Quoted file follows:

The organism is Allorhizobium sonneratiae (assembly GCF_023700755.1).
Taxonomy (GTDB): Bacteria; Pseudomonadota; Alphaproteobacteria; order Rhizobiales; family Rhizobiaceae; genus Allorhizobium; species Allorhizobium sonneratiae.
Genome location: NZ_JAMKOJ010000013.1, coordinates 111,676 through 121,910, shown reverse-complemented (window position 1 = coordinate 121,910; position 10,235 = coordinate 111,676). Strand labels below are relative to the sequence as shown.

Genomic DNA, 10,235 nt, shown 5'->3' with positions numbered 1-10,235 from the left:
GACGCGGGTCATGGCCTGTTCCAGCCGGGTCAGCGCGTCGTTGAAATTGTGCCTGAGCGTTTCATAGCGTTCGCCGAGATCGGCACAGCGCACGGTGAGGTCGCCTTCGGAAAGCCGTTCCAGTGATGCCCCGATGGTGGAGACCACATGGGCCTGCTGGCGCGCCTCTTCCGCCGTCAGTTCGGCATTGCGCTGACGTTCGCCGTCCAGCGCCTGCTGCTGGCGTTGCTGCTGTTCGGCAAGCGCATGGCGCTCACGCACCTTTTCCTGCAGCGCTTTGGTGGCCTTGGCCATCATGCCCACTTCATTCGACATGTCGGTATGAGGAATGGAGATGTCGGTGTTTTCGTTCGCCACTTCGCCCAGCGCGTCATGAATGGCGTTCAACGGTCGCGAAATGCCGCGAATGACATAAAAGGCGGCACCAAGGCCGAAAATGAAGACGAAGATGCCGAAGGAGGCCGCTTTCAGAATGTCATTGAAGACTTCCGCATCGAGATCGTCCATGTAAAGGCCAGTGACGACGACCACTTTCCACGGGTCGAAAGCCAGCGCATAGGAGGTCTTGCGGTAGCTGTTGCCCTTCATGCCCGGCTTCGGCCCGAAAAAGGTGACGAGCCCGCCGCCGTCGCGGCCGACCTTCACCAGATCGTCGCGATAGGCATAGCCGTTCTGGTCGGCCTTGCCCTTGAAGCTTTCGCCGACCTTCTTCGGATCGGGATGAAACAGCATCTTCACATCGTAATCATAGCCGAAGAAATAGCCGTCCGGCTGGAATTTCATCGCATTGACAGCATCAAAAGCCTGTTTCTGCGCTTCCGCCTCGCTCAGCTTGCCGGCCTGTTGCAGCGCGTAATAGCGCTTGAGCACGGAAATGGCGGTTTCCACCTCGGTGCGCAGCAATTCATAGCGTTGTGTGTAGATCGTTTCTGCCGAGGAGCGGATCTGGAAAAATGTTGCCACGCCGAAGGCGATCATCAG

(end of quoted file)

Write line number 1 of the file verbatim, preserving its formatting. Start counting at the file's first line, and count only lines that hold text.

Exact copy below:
The organism is Allorhizobium sonneratiae (assembly GCF_023700755.1).